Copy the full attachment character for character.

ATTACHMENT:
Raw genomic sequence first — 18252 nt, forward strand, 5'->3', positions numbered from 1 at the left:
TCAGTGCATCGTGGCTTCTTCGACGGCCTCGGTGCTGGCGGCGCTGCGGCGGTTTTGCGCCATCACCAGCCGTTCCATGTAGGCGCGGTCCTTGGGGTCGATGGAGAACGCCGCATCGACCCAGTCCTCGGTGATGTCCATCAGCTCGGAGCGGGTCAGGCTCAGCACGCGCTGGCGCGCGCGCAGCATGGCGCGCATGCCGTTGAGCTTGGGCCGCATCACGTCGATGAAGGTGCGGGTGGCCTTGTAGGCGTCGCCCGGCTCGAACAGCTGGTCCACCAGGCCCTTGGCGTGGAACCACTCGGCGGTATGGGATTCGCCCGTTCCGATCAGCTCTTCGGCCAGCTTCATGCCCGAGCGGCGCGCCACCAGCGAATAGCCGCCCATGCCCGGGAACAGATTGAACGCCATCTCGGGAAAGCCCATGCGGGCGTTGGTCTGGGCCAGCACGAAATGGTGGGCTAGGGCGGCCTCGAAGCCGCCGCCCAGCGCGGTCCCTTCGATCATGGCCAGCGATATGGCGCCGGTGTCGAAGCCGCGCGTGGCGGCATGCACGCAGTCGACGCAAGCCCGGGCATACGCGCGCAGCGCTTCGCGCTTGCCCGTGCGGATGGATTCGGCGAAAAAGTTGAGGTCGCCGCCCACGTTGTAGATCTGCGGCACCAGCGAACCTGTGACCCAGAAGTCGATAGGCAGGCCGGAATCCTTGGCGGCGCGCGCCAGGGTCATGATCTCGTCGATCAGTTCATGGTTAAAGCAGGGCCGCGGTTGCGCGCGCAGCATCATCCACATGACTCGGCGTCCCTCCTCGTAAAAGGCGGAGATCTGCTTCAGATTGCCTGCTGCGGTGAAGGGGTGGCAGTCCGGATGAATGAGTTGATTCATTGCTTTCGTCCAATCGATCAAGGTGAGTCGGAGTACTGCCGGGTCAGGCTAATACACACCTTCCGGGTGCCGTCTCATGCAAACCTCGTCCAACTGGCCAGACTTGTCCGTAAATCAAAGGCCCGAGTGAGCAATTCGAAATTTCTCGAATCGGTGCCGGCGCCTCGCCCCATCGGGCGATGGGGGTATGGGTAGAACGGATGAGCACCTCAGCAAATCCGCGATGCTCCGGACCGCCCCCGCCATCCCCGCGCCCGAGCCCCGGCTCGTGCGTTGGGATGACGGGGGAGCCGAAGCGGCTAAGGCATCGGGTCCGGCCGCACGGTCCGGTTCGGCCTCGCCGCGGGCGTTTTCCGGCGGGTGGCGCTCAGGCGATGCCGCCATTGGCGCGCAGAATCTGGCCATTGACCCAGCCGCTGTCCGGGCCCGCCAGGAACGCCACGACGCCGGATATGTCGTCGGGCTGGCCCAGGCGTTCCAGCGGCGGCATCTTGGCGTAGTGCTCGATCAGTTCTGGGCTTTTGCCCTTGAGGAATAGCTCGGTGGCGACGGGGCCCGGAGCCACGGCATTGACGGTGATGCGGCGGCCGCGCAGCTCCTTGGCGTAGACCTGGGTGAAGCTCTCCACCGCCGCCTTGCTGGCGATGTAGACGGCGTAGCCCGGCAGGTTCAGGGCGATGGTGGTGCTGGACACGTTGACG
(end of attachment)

Raw genomic sequence first — 18252 nt, forward strand, 5'->3', positions numbered from 1 at the left:
TCAGTGCATCGTGGCTTCTTCGACGGCCTCGGTGCTGGCGGCGCTGCGGCGGTTTTGCGCCATCACCAGCCGTTCCATGTAGGCGCGGTCCTTGGGGTCGATGGAGAACGCCGCATCGACCCAGTCCTCGGTGATGTCCATCAGCTCGGAGCGGGTCAGGCTCAGCACGCGCTGGCGCGCGCGCAGCATGGCGCGCATGCCGTTGAGCTTGGGCCGCATCACGTCGATGAAGGTGCGGGTGGCCTTGTAGGCGTCGCCCGGCTCGAACAGCTGGTCCACCAGGCCCTTGGCGTGGAACCACTCGGCGGTATGGGATTCGCCCGTTCCGATCAGCTCTTCGGCCAGCTTCATGCCCGAGCGGCGCGCCACCAGCGAATAGCCGCCCATGCCCGGGAACAGATTGAACGCCATCTCGGGAAAGCCCATGCGGGCGTTGGTCTGGGCCAGCACGAAATGGTGGGCTAGGGCGGCCTCGAAGCCGCCGCCCAGCGCGGTCCCTTCGATCATGGCCAGCGATATGGCGCCGGTGTCGAAGCCGCGCGTGGCGGCATGCACGCAGTCGACGCAAGCCCGGGCATACGCGCGCAGCGCTTCGCGCTTGCCCGTGCGGATGGATTCGGCGAAAAAGTTGAGGTCGCCGCCCACGTTGTAGATCTGCGGCACCAGCGAACCTGTGACCCAGAAGTCGATAGGCAGGCCGGAATCCTTGGCGGCGCGCGCCAGGGTCATGATCTCGTCGATCAGTTCATGGTTAAAGCAGGGCCGCGGTTGCGCGCGCAGCATCATCCACATGACTCGGCGTCCCTCCTCGTAAAAGGCGGAGATCTGCTTCAGATTGCCTGCTGCGGTGAAGGGGTGGCAGTCCGGATGAATGAGTTGATTCATTGCTTTCGTCCAATCGATCAAGGTGAGTCGGAGTACTGCCGGGTCAGGCTAATACACACCTTCCGGGTGCCGTCTCATGCAAACCTCGTCCAACTGGCCAGACTTGTCCGTAAATCAAAGGCCCGAGTGAGCAATTCGAAATTTCTCGAATCGGTGCCGGCGCCTCGCCCCATCGGGCGATGGGGGTATGGGTAGAACGGATGAGCACCTCAGCAAATCCGCGATGCTCCGGACCGCCCCCGCCATCCCCGCGCCCGAGCCCCGGCTCGTGCGTTGGGATGACGGGGGAGCCGAAGCGGCTAAGGCATCGGGTCCGGCCGCACGGTCCGGTTCGGCCTCGCCGCGGGCGTTTTCCGGCGGGTGGCGCTCAGGCGATGCCGCCATTGGCGCGCAGAATCTGGCCATTGACCCAGCCGCTGTCCGGGCCCGCCAGGAACGCCACGACGCCGGATATGTCGTCGGGCTGGCCCAGGCGTTCCAGCGGCGGCATCTTGGCGTAGTGCTCGATCAGTTCTGGGCTTTTGCCCTTGAGGAATAGCTCGGTGGCGACGGGGCCCGGAGCCACGGCATTGACGGTGATGCGGCGGCCGCGCAGCTCCTTGGCGTAGACCTGGGTGAAGCTCTCCACCGCCGCCTTGCTGGCGATGTAGACGGCGTAGCCCGGCAGGTTCAGGGCGATGGTGGTGCTGGACACGTTGACG